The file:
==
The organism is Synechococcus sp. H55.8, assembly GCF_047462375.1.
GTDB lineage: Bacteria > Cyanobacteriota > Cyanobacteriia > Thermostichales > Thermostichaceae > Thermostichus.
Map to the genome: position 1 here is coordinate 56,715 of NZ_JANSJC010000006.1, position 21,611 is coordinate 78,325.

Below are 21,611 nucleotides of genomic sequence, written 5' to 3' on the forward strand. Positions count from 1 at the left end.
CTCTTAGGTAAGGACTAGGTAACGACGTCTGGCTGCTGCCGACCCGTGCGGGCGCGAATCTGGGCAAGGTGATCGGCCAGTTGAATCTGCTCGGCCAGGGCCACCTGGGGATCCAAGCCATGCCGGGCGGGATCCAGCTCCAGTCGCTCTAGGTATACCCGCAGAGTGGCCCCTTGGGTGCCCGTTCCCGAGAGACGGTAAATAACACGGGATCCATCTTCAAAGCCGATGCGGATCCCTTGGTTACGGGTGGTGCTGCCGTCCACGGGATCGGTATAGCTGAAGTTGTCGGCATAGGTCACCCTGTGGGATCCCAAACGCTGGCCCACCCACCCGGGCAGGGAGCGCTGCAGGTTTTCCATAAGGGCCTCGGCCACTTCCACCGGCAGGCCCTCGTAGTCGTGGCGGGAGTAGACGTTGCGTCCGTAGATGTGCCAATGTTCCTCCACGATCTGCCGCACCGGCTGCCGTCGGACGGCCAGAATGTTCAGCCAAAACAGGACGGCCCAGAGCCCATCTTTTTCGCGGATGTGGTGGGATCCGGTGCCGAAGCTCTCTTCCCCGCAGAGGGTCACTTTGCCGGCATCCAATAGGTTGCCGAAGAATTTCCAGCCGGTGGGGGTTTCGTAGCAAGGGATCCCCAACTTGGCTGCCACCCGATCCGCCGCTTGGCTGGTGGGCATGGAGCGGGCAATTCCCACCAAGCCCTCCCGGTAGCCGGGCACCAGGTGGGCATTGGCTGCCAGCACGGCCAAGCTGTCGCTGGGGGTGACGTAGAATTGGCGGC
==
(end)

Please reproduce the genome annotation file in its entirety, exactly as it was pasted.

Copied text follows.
The organism is Synechococcus sp. H55.8, assembly GCF_047462375.1.
GTDB lineage: Bacteria > Cyanobacteriota > Cyanobacteriia > Thermostichales > Thermostichaceae > Thermostichus.
Map to the genome: position 1 here is coordinate 56,715 of NZ_JANSJC010000006.1, position 21,611 is coordinate 78,325.

Below are 21,611 nucleotides of genomic sequence, written 5' to 3' on the forward strand. Positions count from 1 at the left end.
CTCTTAGGTAAGGACTAGGTAACGACGTCTGGCTGCTGCCGACCCGTGCGGGCGCGAATCTGGGCAAGGTGATCGGCCAGTTGAATCTGCTCGGCCAGGGCCACCTGGGGATCCAAGCCATGCCGGGCGGGATCCAGCTCCAGTCGCTCTAGGTATACCCGCAGAGTGGCCCCTTGGGTGCCCGTTCCCGAGAGACGGTAAATAACACGGGATCCATCTTCAAAGCCGATGCGGATCCCTTGGTTACGGGTGGTGCTGCCGTCCACGGGATCGGTATAGCTGAAGTTGTCGGCATAGGTCACCCTGTGGGATCCCAAACGCTGGCCCACCCACCCGGGCAGGGAGCGCTGCAGGTTTTCCATAAGGGCCTCGGCCACTTCCACCGGCAGGCCCTCGTAGTCGTGGCGGGAGTAGACGTTGCGTCCGTAGATGTGCCAATGTTCCTCCACGATCTGCCGCACCGGCTGCCGTCGGACGGCCAGAATGTTCAGCCAAAACAGGACGGCCCAGAGCCCATCTTTTTCGCGGATGTGGTGGGATCCGGTGCCGAAGCTCTCTTCCCCGCAGAGGGTCACTTTGCCGGCATCCAATAGGTTGCCGAAGAATTTCCAGCCGGTGGGGGTTTCGTAGCAAGGGATCCCCAACTTGGCTGCCACCCGATCCGCCGCTTGGCTGGTGGGCATGGAGCGGGCAATTCCCACCAAGCCCTCCCGGTAGCCGGGCACCAGGTGGGCATTGGCTGCCAGCACGGCCAAGCTGTCGCTGGGGGTGACGTAGAATTGGCGGC